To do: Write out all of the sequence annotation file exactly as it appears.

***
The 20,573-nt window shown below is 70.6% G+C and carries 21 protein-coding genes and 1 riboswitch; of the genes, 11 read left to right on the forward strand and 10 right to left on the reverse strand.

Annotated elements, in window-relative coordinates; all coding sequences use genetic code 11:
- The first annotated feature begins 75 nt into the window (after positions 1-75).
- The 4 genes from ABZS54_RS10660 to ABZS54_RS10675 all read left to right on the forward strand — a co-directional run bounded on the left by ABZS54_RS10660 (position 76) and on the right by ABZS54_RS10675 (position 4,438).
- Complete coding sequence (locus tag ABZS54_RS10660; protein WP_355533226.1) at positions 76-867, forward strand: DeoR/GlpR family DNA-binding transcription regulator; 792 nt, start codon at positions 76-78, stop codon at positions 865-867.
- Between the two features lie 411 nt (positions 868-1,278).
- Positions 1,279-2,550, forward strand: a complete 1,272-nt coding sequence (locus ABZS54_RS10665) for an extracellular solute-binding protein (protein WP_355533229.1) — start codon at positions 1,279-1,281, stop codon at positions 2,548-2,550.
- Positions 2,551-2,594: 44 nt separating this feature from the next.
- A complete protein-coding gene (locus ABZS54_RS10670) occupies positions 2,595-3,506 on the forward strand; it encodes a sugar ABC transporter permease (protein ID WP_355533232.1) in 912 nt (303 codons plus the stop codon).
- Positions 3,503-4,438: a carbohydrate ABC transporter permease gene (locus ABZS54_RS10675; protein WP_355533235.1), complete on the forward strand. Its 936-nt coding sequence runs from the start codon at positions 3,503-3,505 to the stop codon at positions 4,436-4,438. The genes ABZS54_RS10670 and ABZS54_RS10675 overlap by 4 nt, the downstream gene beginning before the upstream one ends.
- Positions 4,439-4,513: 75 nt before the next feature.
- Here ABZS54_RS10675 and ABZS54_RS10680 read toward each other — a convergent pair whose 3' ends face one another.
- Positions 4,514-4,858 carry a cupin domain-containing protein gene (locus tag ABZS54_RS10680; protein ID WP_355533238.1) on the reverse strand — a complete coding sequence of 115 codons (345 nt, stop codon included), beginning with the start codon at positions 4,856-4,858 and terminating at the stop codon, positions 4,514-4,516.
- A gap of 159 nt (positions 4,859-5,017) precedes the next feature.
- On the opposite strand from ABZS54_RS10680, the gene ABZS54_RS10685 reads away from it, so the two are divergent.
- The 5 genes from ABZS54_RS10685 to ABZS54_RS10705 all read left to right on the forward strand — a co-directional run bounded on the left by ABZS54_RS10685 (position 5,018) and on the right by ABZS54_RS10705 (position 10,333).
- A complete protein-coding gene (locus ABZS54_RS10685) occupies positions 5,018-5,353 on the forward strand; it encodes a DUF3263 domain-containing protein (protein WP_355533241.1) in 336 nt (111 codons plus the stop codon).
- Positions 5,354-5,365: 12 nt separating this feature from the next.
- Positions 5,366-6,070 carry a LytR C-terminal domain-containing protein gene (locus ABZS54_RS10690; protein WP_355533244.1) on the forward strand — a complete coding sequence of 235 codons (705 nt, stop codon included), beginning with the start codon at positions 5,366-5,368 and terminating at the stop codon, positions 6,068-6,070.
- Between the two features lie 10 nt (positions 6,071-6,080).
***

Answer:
The 20,573-nt window shown below is 70.6% G+C and carries 21 protein-coding genes and 1 riboswitch; of the genes, 11 read left to right on the forward strand and 10 right to left on the reverse strand.

Annotated elements, in window-relative coordinates; all coding sequences use genetic code 11:
- The first annotated feature begins 75 nt into the window (after positions 1-75).
- The 4 genes from ABZS54_RS10660 to ABZS54_RS10675 all read left to right on the forward strand — a co-directional run bounded on the left by ABZS54_RS10660 (position 76) and on the right by ABZS54_RS10675 (position 4,438).
- Complete coding sequence (locus tag ABZS54_RS10660; protein WP_355533226.1) at positions 76-867, forward strand: DeoR/GlpR family DNA-binding transcription regulator; 792 nt, start codon at positions 76-78, stop codon at positions 865-867.
- Between the two features lie 411 nt (positions 868-1,278).
- Positions 1,279-2,550, forward strand: a complete 1,272-nt coding sequence (locus ABZS54_RS10665) for an extracellular solute-binding protein (protein WP_355533229.1) — start codon at positions 1,279-1,281, stop codon at positions 2,548-2,550.
- Positions 2,551-2,594: 44 nt separating this feature from the next.
- A complete protein-coding gene (locus ABZS54_RS10670) occupies positions 2,595-3,506 on the forward strand; it encodes a sugar ABC transporter permease (protein ID WP_355533232.1) in 912 nt (303 codons plus the stop codon).
- Positions 3,503-4,438: a carbohydrate ABC transporter permease gene (locus ABZS54_RS10675; protein WP_355533235.1), complete on the forward strand. Its 936-nt coding sequence runs from the start codon at positions 3,503-3,505 to the stop codon at positions 4,436-4,438. The genes ABZS54_RS10670 and ABZS54_RS10675 overlap by 4 nt, the downstream gene beginning before the upstream one ends.
- Positions 4,439-4,513: 75 nt before the next feature.
- Here ABZS54_RS10675 and ABZS54_RS10680 read toward each other — a convergent pair whose 3' ends face one another.
- Positions 4,514-4,858 carry a cupin domain-containing protein gene (locus tag ABZS54_RS10680; protein ID WP_355533238.1) on the reverse strand — a complete coding sequence of 115 codons (345 nt, stop codon included), beginning with the start codon at positions 4,856-4,858 and terminating at the stop codon, positions 4,514-4,516.
- A gap of 159 nt (positions 4,859-5,017) precedes the next feature.
- On the opposite strand from ABZS54_RS10680, the gene ABZS54_RS10685 reads away from it, so the two are divergent.
- The 5 genes from ABZS54_RS10685 to ABZS54_RS10705 all read left to right on the forward strand — a co-directional run bounded on the left by ABZS54_RS10685 (position 5,018) and on the right by ABZS54_RS10705 (position 10,333).
- A complete protein-coding gene (locus ABZS54_RS10685) occupies positions 5,018-5,353 on the forward strand; it encodes a DUF3263 domain-containing protein (protein WP_355533241.1) in 336 nt (111 codons plus the stop codon).
- Positions 5,354-5,365: 12 nt separating this feature from the next.
- Positions 5,366-6,070 carry a LytR C-terminal domain-containing protein gene (locus ABZS54_RS10690; protein WP_355533244.1) on the forward strand — a complete coding sequence of 235 codons (705 nt, stop codon included), beginning with the start codon at positions 5,366-5,368 and terminating at the stop codon, positions 6,068-6,070.
- Between the two features lie 10 nt (positions 6,071-6,080).